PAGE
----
With this unique data, we could map how skills are related and how their value changes in combination with each other. Most importantly, it allowed us to derive the value (premium) of a skill, measuring how much more the average worker earns when commanding a specific capacity. For calculating the premium we compare groups of workers, who have similar skill sets in general, while one group has the specific additional skill in question that the other workers don’t. The figure below summarises the value of 962 skills, highlighting some of them, across seven skill domains.
Figure 1 – Skills in Finance, Legal, and Software Development tend to be more valuable than in Writing and Admin work.
The figure shows that the value of skills is differently distributed across domains, as skills in the field of Finance & Legal work or Software & Tech are, on average, more valuable than skills in Writing or Admin work. And even within the same domain, e.g., Design work, some capacities (product design) are more valuable than others (3d-printing).
Our investigation reveals that this variance in the value of skills can be explained by supply (the number of workers offering a skill) and demand (the number of buyers requesting a skill).
But most importantly, we find that the value of a skill depends on complementarity: Skills, such as Patent Law or Python are more valuable, as they allow for recombination with many other high-value skills.
The value of a new skill depends on what we already know
In practice, skills are never applied in isolation. In particular, when it comes to adult re- or up-skilling, we need to add new skills to existing skill portfolios that a worker already has and combine them into new individual bundles of skills. Therefore, we compared the value of skills based on the background of workers in our dataset with clear findings, as the next figure shows:
Figure 2 – The value of a skill depends on the skill background of the worker.
We see that, on average, skills are consistently valuable if they match the worker’s background, as shown in the upper two panels. Here, Design skills are valuable for Designers, and Marketing skills are valuable for workers in Marketing (following the diagonal of the lower panel). In other words, skills have a consistently higher premium if they are similar to the capacities that workers already have. But we also see that some types of skills, e.g., from Software and Tech, seem to pay-off across worker backgrounds.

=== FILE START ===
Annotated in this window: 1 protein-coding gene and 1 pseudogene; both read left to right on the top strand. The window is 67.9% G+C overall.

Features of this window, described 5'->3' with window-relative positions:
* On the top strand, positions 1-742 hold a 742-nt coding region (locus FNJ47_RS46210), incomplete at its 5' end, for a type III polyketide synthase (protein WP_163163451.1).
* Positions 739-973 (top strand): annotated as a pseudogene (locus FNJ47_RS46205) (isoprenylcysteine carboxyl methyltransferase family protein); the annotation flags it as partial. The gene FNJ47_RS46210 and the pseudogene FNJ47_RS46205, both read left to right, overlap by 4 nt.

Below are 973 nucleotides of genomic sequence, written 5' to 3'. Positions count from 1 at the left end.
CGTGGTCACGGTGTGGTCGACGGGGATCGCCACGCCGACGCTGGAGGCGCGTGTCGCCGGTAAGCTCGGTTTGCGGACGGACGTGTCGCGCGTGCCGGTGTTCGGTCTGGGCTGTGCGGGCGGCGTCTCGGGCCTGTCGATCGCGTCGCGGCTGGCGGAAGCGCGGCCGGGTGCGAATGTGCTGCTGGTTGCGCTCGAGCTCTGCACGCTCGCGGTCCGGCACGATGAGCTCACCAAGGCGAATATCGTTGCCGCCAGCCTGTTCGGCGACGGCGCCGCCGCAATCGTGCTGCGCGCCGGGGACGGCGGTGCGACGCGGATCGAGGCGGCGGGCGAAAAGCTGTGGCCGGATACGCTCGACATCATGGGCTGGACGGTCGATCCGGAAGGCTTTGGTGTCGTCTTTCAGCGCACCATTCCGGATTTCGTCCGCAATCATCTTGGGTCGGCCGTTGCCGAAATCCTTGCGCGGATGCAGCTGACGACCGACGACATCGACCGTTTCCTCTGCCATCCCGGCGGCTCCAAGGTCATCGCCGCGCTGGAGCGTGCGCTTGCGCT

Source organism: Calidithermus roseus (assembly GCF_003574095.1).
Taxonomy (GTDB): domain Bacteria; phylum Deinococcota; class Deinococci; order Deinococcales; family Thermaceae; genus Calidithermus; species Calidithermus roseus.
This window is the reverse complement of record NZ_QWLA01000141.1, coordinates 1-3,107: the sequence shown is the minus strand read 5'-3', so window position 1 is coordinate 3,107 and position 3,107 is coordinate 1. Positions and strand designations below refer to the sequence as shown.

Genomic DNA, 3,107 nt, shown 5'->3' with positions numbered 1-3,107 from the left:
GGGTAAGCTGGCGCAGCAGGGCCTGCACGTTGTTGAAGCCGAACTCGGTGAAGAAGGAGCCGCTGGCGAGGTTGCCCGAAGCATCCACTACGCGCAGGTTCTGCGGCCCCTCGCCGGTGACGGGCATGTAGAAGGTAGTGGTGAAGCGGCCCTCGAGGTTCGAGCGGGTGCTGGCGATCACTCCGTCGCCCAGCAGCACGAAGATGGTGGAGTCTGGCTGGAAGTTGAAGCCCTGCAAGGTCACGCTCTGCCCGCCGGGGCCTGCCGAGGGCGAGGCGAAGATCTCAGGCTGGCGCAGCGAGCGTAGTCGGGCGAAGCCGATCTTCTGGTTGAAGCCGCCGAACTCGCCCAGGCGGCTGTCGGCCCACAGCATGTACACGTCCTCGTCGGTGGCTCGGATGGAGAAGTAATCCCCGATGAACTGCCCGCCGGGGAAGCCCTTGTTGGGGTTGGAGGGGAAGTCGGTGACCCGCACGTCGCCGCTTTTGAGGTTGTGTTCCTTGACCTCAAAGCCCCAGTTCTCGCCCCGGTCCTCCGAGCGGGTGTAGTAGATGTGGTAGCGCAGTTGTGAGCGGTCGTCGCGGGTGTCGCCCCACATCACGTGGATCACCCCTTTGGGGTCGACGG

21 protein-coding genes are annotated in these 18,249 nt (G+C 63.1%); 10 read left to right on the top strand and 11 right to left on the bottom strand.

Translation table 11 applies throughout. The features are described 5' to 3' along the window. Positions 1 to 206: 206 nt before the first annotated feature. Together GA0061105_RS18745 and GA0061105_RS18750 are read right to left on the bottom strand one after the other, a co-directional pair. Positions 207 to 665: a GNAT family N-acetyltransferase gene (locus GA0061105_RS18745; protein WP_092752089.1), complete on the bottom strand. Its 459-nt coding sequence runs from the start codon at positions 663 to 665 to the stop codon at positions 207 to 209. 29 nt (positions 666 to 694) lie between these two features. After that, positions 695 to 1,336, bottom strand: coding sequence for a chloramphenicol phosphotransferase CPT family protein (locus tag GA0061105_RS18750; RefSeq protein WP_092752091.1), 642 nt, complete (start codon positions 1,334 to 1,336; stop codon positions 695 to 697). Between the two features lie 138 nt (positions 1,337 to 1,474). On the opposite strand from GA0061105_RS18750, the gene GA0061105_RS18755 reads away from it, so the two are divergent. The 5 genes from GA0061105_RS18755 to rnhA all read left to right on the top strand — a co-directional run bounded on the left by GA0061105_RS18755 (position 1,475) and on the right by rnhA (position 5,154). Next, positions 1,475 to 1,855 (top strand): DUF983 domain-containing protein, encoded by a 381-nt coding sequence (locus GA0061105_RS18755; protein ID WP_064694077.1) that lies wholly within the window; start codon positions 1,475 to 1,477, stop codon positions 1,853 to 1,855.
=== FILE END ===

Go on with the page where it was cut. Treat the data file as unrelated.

Sketching individualised re-skilling pathways
The need for agile reskilling will most likely increase, as technology reshuffles occupations and tasks at an increasing pace. Our research shows that, regardless of how technology advances, there is no one-size-fits-all approach for re- and up- skilling, as the value of learning a new skill depends on complementarity.
In this spirit, our work can help to establish a taxonomy of skills, understand their application and individual complementarity, and enable automated, individual, and far-sighted suggestions on the value of learning a new skill in a future of technological disruption. Our method could be a blueprint for helping training agencies and education providers design programmes on individualized reskilling at scale. It can offer targeted and near-real time reskilling advice to workers, regarding both industry needs and the worker skills required to fulfil them. This action could support the recommendations on individual learning accounts and micro-credentials, while fostering the skill-by-skill learning of workers instead of traditional certification.